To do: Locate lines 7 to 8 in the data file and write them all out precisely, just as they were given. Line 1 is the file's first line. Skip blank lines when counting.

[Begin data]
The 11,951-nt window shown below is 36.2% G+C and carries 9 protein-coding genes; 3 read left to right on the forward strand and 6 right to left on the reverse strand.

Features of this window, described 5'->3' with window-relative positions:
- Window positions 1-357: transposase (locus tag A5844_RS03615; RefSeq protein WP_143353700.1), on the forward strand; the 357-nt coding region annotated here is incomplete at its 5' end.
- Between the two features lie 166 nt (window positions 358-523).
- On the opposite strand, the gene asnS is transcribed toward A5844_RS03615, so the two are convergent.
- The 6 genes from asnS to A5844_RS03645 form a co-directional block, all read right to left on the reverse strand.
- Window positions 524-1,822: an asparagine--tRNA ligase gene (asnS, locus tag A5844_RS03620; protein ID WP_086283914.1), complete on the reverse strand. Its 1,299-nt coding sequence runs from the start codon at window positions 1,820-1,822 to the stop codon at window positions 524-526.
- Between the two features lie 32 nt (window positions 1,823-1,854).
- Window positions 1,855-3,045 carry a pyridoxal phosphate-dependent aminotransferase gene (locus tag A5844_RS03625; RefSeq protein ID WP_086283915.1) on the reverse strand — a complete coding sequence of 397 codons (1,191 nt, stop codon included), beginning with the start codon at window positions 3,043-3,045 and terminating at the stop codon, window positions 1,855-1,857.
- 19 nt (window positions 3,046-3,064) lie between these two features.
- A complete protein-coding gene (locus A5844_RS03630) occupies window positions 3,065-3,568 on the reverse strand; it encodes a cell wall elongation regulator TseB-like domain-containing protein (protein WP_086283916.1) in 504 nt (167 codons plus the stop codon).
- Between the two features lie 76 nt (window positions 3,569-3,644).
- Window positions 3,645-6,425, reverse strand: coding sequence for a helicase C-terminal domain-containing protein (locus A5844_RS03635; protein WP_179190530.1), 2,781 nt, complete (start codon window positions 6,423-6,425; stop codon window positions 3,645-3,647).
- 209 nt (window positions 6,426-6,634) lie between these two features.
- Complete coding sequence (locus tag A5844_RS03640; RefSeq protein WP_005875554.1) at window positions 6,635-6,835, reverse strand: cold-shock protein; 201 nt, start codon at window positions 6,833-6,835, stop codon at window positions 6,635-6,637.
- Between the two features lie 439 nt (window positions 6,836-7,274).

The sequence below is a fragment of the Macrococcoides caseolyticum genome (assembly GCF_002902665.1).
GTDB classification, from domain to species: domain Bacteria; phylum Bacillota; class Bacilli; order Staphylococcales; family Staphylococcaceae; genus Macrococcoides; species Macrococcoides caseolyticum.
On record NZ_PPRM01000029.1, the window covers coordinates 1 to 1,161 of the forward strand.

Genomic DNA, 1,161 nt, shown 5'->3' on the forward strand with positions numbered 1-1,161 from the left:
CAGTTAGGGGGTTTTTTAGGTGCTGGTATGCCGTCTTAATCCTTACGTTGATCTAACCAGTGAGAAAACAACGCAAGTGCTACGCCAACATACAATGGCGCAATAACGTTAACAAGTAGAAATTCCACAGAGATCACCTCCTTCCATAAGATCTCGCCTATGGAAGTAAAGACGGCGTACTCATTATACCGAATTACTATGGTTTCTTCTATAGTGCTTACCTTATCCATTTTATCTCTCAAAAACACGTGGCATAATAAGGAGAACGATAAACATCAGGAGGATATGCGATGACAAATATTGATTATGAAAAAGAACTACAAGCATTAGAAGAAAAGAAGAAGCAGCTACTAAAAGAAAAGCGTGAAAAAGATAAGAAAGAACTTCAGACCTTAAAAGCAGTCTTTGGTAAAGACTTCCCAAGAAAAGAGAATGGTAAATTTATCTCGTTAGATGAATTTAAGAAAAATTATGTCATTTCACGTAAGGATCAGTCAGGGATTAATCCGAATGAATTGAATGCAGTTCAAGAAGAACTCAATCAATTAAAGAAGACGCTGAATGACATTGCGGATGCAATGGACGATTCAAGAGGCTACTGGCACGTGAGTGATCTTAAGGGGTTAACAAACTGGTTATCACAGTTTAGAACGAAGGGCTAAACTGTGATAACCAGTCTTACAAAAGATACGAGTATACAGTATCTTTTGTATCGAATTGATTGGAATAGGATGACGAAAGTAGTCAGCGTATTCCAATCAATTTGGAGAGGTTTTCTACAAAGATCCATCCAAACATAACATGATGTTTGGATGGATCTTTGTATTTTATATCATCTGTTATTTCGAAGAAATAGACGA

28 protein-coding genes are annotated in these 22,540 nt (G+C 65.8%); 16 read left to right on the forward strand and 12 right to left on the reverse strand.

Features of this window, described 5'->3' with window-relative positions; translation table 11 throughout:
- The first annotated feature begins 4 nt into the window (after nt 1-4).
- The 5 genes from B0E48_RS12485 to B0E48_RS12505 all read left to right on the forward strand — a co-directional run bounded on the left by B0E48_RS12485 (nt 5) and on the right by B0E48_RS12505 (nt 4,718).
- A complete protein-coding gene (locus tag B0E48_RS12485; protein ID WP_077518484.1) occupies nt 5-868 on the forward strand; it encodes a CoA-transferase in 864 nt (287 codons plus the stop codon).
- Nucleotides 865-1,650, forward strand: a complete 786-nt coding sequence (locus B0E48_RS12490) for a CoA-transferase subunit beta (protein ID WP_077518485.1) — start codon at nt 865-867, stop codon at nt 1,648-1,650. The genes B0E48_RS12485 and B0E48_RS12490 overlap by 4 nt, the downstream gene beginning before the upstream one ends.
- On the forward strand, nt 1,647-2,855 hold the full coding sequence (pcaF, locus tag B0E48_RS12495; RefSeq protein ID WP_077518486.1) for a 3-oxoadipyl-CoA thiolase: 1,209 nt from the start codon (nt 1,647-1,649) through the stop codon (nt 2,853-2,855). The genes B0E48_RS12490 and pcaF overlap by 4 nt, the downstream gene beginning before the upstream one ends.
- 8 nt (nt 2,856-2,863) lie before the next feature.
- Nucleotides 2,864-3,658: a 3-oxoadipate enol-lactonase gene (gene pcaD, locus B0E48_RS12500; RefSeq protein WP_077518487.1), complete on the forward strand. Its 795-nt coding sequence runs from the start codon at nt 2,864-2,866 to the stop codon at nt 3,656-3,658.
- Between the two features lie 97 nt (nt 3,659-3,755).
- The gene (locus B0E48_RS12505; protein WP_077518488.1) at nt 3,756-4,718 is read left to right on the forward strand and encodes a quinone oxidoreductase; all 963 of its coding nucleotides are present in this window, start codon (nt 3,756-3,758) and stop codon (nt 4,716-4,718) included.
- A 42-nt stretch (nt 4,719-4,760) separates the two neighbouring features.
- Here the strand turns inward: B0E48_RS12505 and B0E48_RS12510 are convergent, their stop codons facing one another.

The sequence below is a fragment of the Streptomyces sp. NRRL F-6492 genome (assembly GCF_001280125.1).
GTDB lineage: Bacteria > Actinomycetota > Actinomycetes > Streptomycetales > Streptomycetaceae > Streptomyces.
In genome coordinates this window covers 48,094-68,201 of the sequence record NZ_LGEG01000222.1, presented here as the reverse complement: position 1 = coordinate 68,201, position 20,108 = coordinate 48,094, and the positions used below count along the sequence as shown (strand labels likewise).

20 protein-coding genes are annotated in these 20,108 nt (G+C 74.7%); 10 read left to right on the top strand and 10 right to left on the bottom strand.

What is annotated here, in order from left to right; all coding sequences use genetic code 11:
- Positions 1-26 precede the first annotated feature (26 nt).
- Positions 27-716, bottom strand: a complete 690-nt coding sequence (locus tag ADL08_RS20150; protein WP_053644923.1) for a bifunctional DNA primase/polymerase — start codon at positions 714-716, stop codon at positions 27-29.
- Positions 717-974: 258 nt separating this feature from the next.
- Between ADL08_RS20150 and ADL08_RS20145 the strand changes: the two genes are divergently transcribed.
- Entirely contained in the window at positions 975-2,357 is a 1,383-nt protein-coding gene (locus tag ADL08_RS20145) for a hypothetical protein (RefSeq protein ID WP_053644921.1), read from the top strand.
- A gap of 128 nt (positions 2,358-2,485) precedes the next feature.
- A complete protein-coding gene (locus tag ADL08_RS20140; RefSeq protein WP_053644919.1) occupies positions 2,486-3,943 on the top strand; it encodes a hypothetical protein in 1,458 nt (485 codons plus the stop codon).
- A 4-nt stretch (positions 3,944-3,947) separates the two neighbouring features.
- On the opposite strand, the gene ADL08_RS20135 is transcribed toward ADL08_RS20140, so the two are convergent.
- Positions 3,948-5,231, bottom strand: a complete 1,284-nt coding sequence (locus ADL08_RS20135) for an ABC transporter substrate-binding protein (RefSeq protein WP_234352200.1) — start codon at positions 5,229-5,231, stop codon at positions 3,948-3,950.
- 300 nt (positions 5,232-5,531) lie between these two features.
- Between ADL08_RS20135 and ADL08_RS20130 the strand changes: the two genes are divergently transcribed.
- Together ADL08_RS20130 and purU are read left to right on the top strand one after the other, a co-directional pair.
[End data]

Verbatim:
- Window positions 524-1,822: an asparagine--tRNA ligase gene (asnS, locus tag A5844_RS03620; protein ID WP_086283914.1), complete on the reverse strand. Its 1,299-nt coding sequence runs from the start codon at window positions 1,820-1,822 to the stop codon at window positions 524-526.
- Between the two features lie 32 nt (window positions 1,823-1,854).